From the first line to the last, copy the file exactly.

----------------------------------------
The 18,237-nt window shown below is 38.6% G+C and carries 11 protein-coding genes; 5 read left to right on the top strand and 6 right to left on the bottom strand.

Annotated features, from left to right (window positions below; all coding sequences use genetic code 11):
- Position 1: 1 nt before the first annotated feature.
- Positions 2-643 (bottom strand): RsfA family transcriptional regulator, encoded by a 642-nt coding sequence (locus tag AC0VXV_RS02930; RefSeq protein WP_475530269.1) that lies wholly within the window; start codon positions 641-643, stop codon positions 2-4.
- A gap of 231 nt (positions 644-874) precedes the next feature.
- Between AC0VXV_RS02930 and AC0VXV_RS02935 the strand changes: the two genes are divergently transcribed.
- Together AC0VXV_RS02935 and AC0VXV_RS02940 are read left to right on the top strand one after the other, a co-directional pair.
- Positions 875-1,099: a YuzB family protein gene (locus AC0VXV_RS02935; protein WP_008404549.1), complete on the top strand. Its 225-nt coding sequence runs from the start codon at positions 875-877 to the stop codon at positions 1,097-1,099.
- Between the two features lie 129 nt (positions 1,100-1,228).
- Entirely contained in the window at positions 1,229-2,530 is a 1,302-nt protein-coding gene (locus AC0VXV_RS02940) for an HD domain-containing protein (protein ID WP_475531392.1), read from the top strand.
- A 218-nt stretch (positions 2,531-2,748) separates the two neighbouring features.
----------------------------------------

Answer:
The 18,237-nt window shown below is 38.6% G+C and carries 11 protein-coding genes; 5 read left to right on the top strand and 6 right to left on the bottom strand.

Annotated features, from left to right (window positions below; all coding sequences use genetic code 11):
- Position 1: 1 nt before the first annotated feature.
- Positions 2-643 (bottom strand): RsfA family transcriptional regulator, encoded by a 642-nt coding sequence (locus tag AC0VXV_RS02930; RefSeq protein WP_475530269.1) that lies wholly within the window; start codon positions 641-643, stop codon positions 2-4.
- A gap of 231 nt (positions 644-874) precedes the next feature.
- Between AC0VXV_RS02930 and AC0VXV_RS02935 the strand changes: the two genes are divergently transcribed.
- Together AC0VXV_RS02935 and AC0VXV_RS02940 are read left to right on the top strand one after the other, a co-directional pair.
- Positions 875-1,099: a YuzB family protein gene (locus AC0VXV_RS02935; protein WP_008404549.1), complete on the top strand. Its 225-nt coding sequence runs from the start codon at positions 875-877 to the stop codon at positions 1,097-1,099.
- Between the two features lie 129 nt (positions 1,100-1,228).
- Entirely contained in the window at positions 1,229-2,530 is a 1,302-nt protein-coding gene (locus AC0VXV_RS02940) for an HD domain-containing protein (protein ID WP_475531392.1), read from the top strand.
- A 218-nt stretch (positions 2,531-2,748) separates the two neighbouring features.